At first glance, you'd be forgiven for thinking that Full Bore has more in common with the likes of Terraria and Steamworld Dig than anything else. After all, here's another platform-heavy game with blocky pixels inviting you to explore labyrinthine, subterranean caverns and clear out rocks. But you'd be wrong. Full Bore flatters to deceive as a traditional platformer -- it doesn't even have a jump button -- and the focus here is firmly on puzzle solving rather than exploration or crafting. In many ways, Full Bore comes across as a Metroidvania title, with tusks.
Full Bore: Part One - The First Dig released last year, showcasing an open, non-linear environment that saw players tackling an array of block puzzles that became increasingly more fiendish. Full Bore isn't a game that sees you progressing in terms of capabilities as you move throughout the game, but rather lays everything out early on and then challenges your grasp of the game's various mechanisms with puzzles that become more intricate and fiendish.
The joy of the open nature of the game means that there's actually little frustration to be found in Full Bore. Rather early on you discover that you're actually part of a mining operation, and the vaults been blown wide open, scattering valuable gems and precious stones across the mine. This provides a nice little conceit for having you collect precious stones in certain puzzle rooms, but often you'll find that rooms have more than one entrance, and you'll have to go off and do a bit of exploring in order to collect everything.
The boars can dig their way through loose rock, dirt and sand, but players will often find that going in "full bore" is unwise, as most puzzles require careful manipulation of the environment in order to reach certain areas, and sometimes you might need that sand stack you just demolished in order to reach a platform further up. Timing is key as well, particularly when it comes to falling blocks and standing on loose earth that can give way beneath your weight. Thankfully, though the game isn't punitive when it comes to the over-zealous, and there's a handy rewind button that allows players to take the action back in incremental steps or just reset the room to the last checkpoint you passed.
It's a well put together little game, one that comes with a lovely, lilting, bluesy soundtrack, and everything is wonderfully designed. If there is one point that's certainly likely to prove divisive, it's the "boss battle" of sorts that sees you trying to clear out explosive blocks that happen to be in the path of an enormous drill that's out of control. Instead of allowing you to survey a room and work out the best path to reach the gems or the terminals that dish out slices of narrative lore, the race against the drill ratchets up the pace and sets you against a time limit. I didn't have too much of a problem with after dying several times and using the paused rewind screen to buy myself some puzzle time, but it kind of flies against everything that's happened up to that point.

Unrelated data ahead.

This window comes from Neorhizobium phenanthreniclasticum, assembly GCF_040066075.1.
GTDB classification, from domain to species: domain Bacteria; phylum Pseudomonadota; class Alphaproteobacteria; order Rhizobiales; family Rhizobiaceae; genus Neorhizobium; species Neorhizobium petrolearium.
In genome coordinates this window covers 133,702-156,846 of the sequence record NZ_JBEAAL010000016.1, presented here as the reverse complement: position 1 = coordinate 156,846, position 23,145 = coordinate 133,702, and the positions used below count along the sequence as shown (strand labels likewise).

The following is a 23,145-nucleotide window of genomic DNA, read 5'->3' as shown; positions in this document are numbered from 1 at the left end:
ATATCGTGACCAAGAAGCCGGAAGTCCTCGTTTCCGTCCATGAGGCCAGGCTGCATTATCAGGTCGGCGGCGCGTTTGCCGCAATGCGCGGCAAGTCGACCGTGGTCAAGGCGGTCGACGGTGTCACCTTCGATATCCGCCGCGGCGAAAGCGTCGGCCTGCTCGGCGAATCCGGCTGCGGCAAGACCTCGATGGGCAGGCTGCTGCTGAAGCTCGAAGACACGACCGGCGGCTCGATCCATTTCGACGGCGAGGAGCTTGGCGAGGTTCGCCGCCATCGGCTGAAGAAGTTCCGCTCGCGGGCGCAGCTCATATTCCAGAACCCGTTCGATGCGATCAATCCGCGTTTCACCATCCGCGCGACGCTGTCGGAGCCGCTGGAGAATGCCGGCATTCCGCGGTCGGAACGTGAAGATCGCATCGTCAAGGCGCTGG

There's not really an enormous amount of impetus either. The gems themselves don't serve much of a purpose, I can't say that I found the bitty story and background narrative context that you pick up via underground terminals to be particularly interesting, and quite often I simply found myself playing through the game just because it was there and I felt I ought to get to the end. It's testament to the strength of level design and the well-worked mechanics that the game is actually just a pleasure to play, but some might find the lack of real reason to solve many of the puzzles a little disappointing.
The puzzles themselves, though, are pretty engrossing, and Full Bore certainly got its tusks into me. The second part of the game, out later this spring, adds further elements to the puzzling, with colour-coded switches and disappearing platforms to take into consideration. We got a little taste of what to expect from the next chapter in this porcine adventure, and you can check out a whole bunch of footage in the playthrough video from part two just below.